Virginia Opossum

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The Virginia Opossum (Didelphis virginiana), commonly known as the North American Opossum, is the only marsupial found in North America north of Mexico. A solitary and nocturnal animal about the size of a domestic cat, and thus the largest opossum, it is a successful opportunist. It is familiar to many North Americans as it is often seen near towns, rummaging through garbage cans, or lying by the road, a victim of traffic.



The Virginia Opossum is the original animal named "opossum". The word comes from Algonquian 'wapathemwa' meaning "white animal", not from Greek or Latin, so the plural is opossums. Colloquially, the Virginia Opossum is frequently called simply possum. The name is applied more generally to any of the other marsupials of the Didelphimorphia and Paucituberculata orders, which includes a number of opossum species in South America.

The possums of Australia, whose name is derived from a similarity to the Virginia Opossum, are also marsupials, but of the order Diprotodontia.


The Virginia Opossum is found throughout Central America and North America east of the Rockies from Costa Rica to southern Ontario; it seems to be still expanding its range northward and has been found farther north than Toronto. Its ancestors evolved in South America, but invaded North America in the Great American Interchange, which was enabled by the formation of the Isthmus of Panama about 3 million years ago.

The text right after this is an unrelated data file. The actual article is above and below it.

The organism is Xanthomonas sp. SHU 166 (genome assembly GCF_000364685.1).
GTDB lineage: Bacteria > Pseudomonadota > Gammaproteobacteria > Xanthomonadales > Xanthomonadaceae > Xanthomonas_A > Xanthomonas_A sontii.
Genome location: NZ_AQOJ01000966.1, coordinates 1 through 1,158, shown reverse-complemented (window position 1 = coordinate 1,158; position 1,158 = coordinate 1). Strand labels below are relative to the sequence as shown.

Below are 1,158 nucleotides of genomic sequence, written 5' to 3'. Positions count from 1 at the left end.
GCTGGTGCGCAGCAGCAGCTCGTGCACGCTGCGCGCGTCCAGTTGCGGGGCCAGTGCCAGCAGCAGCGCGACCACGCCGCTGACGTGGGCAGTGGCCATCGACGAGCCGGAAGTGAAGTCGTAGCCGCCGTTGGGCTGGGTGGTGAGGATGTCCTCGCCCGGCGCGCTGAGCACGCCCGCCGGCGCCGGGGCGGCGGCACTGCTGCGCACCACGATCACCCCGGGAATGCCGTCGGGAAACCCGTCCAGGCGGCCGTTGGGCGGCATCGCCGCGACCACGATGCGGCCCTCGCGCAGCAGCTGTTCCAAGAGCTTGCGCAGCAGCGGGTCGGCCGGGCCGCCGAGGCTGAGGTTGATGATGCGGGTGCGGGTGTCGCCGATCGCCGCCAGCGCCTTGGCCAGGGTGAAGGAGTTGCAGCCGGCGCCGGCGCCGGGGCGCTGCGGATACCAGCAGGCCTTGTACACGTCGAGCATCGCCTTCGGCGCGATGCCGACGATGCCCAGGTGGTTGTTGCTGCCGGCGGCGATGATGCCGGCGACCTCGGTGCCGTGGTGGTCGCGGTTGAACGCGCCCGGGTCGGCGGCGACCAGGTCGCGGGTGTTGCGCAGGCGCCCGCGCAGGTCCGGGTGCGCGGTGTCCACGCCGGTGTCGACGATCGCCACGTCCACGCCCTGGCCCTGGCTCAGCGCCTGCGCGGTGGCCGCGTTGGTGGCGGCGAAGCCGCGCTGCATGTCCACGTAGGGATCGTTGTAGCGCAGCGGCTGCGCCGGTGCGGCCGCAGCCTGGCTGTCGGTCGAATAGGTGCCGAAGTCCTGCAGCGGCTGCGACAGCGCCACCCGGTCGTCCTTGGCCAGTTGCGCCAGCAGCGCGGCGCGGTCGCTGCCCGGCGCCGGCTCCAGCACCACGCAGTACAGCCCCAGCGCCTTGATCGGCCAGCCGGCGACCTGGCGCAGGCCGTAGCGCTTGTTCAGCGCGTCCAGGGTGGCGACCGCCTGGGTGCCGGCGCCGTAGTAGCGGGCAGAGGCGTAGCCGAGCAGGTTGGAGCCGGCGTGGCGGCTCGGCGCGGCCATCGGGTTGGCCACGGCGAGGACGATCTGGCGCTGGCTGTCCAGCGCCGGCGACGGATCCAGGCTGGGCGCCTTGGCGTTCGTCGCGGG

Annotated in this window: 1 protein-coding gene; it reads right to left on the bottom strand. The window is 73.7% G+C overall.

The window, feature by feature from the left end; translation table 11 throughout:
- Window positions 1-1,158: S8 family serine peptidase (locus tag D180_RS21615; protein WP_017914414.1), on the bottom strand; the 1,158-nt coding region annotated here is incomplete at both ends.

Originally native to the eastern United States, it was intentionally introduced into the West during the Great Depression, probably as a source of food,[3]and now occupies much of the Pacific coast. Its range has been expanding steadily northwards into Canada, .


Virginia Opossums can various considerably in size, with larger specimens found to the north of the opposum's range and smaller specimens in the tropics. They measure 13–37 inches (35–94 cm) long from their snout to the base of the tail, with the tail adding another 8.5–19 inches (21.6–47 cm). Weight for males ranges from 1.7 to 14 pounds (0.8–6.4 kg) and for females from 11 ounces to 8.2 pounds (0.3–3.7 kg).[4] Their coats are a dull grayish brown, other than on their faces, which are white. Opossums have long, hairless, prehensile tails, which can be used to grab branches and carry small objects. They also have hairless ears and a long, flat nose. Opossums have 50 teeth and opposable, clawless thumbs on their rear limbs.

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